Built in 1912, the Office/Laboratory of the old Station now serves as a museum, which preserves the history of the Experimental Range.
It is a favorite of our elementary school visitors. The upper floor is used by the Center's staff as living quarters.
A generous gift from Albert Antrei, a local historian who worked at the Station and then settled in the area, will be used to improve the museum.
Thanks to Albert and his wife Iona, we will develop and display a special collection of Civilian Conservation Corps (CCC) memorabilia and histories of nearby CCC camps located in Ferron, Utah, Mt. Pleasant, Utah, and on Horseshoe Flat, above the Station.
The Museum chronicles the story of a wonderful range that was destroyed by overgrazing in the mid to late 1800's, and the devastation that came to the valleys from uncontrolled runoff as a result. A history of the efforts of early range scientists to restore the range and the watershed, and their studies of the impact of grazing, are also preserved in the Museum.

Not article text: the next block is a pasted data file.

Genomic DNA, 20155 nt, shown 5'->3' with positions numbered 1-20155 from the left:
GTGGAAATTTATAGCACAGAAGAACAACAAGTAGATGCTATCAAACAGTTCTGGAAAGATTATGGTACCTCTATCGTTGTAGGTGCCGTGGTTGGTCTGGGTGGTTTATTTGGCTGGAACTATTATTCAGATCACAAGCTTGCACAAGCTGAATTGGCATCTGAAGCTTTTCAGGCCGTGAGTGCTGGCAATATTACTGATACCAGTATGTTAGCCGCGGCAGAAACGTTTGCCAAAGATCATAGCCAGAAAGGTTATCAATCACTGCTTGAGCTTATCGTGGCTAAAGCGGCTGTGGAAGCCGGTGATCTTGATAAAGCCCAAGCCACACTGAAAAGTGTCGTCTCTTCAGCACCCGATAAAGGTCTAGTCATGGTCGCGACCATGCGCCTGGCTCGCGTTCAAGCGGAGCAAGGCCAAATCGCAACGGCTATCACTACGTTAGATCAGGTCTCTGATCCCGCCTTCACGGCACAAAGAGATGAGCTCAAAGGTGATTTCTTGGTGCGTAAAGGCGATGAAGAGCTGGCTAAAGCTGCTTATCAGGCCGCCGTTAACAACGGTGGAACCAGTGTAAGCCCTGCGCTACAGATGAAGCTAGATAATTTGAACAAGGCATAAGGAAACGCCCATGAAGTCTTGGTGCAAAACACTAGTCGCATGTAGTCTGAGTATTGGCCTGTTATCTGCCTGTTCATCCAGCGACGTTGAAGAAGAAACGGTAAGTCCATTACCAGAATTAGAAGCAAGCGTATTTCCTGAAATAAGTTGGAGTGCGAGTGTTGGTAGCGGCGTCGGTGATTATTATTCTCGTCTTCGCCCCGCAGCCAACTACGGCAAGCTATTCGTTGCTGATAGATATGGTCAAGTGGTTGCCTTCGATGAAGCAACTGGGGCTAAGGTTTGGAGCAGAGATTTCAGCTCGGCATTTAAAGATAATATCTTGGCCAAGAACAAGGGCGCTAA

The Museum is a favorite of our visitors. They enjoy the displays and the stories of the Wasatch Plateau from its beginning as an inland sea; to its rise as a high mountain plateau; to its earliest history of Americans who hunted, farmed, and lived here.
They are fascinated to hear about the settlement by the European Pioneers, and their conflict with the Ute Tribe, which came to be known as the Blackhawk War. They learn how overgrazing by herds of sheep called "Tramp Herds" destroyed the watershed and caused the serious flooding in the valleys below. They learn of the old Station's early scientists, the creation of the Station itself, and finally how the GBEEC came to be.
This summer we will be making improvements to the old Gas House located southeast of the Palmer Garage.
This will allow us to preserve and display some of the old horse-drawn equipment that was used to restore the watershed in the early part of the last century.
Among the things displayed in the Gas House is a live trap for bears! We're told that a number of bears have been caught in the trap.
(Sometimes we're tempted to spring the trap when some of our elementary school visitors are playing in it.).